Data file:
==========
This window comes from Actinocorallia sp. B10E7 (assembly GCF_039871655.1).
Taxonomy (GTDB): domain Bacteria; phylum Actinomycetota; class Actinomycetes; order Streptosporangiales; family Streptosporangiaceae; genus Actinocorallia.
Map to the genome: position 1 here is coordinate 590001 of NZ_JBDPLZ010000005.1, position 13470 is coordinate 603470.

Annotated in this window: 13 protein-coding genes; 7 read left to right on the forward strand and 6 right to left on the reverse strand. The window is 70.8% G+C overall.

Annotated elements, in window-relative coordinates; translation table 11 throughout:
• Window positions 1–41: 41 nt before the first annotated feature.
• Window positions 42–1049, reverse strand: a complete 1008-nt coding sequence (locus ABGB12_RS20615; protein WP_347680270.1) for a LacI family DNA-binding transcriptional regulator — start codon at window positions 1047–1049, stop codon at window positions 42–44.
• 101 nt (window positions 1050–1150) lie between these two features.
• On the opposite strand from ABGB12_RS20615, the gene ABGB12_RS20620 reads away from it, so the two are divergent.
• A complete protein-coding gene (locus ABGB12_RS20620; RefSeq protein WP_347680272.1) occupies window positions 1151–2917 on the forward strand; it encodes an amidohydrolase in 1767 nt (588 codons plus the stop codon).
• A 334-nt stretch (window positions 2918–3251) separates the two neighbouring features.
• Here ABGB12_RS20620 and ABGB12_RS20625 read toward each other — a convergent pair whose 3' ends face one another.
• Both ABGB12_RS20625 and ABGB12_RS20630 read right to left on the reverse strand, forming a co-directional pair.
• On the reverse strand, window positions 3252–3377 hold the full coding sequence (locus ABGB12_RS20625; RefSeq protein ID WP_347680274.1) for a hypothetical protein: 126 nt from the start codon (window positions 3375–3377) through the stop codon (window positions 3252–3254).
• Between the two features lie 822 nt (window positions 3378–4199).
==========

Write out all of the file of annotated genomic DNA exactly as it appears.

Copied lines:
This window comes from Actinocorallia sp. B10E7 (assembly GCF_039871655.1).
Taxonomy (GTDB): domain Bacteria; phylum Actinomycetota; class Actinomycetes; order Streptosporangiales; family Streptosporangiaceae; genus Actinocorallia.
Map to the genome: position 1 here is coordinate 590001 of NZ_JBDPLZ010000005.1, position 13470 is coordinate 603470.

Annotated in this window: 13 protein-coding genes; 7 read left to right on the forward strand and 6 right to left on the reverse strand. The window is 70.8% G+C overall.

Annotated elements, in window-relative coordinates; translation table 11 throughout:
• Window positions 1–41: 41 nt before the first annotated feature.
• Window positions 42–1049, reverse strand: a complete 1008-nt coding sequence (locus ABGB12_RS20615; protein WP_347680270.1) for a LacI family DNA-binding transcriptional regulator — start codon at window positions 1047–1049, stop codon at window positions 42–44.
• 101 nt (window positions 1050–1150) lie between these two features.
• On the opposite strand from ABGB12_RS20615, the gene ABGB12_RS20620 reads away from it, so the two are divergent.
• A complete protein-coding gene (locus ABGB12_RS20620; RefSeq protein WP_347680272.1) occupies window positions 1151–2917 on the forward strand; it encodes an amidohydrolase in 1767 nt (588 codons plus the stop codon).
• A 334-nt stretch (window positions 2918–3251) separates the two neighbouring features.
• Here ABGB12_RS20620 and ABGB12_RS20625 read toward each other — a convergent pair whose 3' ends face one another.
• Both ABGB12_RS20625 and ABGB12_RS20630 read right to left on the reverse strand, forming a co-directional pair.
• On the reverse strand, window positions 3252–3377 hold the full coding sequence (locus ABGB12_RS20625; RefSeq protein ID WP_347680274.1) for a hypothetical protein: 126 nt from the start codon (window positions 3375–3377) through the stop codon (window positions 3252–3254).
• Between the two features lie 822 nt (window positions 3378–4199).